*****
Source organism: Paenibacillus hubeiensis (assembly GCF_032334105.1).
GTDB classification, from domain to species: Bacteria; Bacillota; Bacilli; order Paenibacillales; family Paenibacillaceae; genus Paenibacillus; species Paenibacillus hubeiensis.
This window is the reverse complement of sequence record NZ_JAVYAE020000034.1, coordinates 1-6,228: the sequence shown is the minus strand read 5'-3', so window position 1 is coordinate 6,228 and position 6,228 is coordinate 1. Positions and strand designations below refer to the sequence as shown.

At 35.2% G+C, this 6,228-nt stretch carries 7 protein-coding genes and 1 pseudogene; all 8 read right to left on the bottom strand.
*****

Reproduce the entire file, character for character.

Source organism: Paenibacillus hubeiensis (assembly GCF_032334105.1).
GTDB classification, from domain to species: Bacteria; Bacillota; Bacilli; order Paenibacillales; family Paenibacillaceae; genus Paenibacillus; species Paenibacillus hubeiensis.
This window is the reverse complement of sequence record NZ_JAVYAE020000034.1, coordinates 1-6,228: the sequence shown is the minus strand read 5'-3', so window position 1 is coordinate 6,228 and position 6,228 is coordinate 1. Positions and strand designations below refer to the sequence as shown.

At 35.2% G+C, this 6,228-nt stretch carries 7 protein-coding genes and 1 pseudogene; all 8 read right to left on the bottom strand.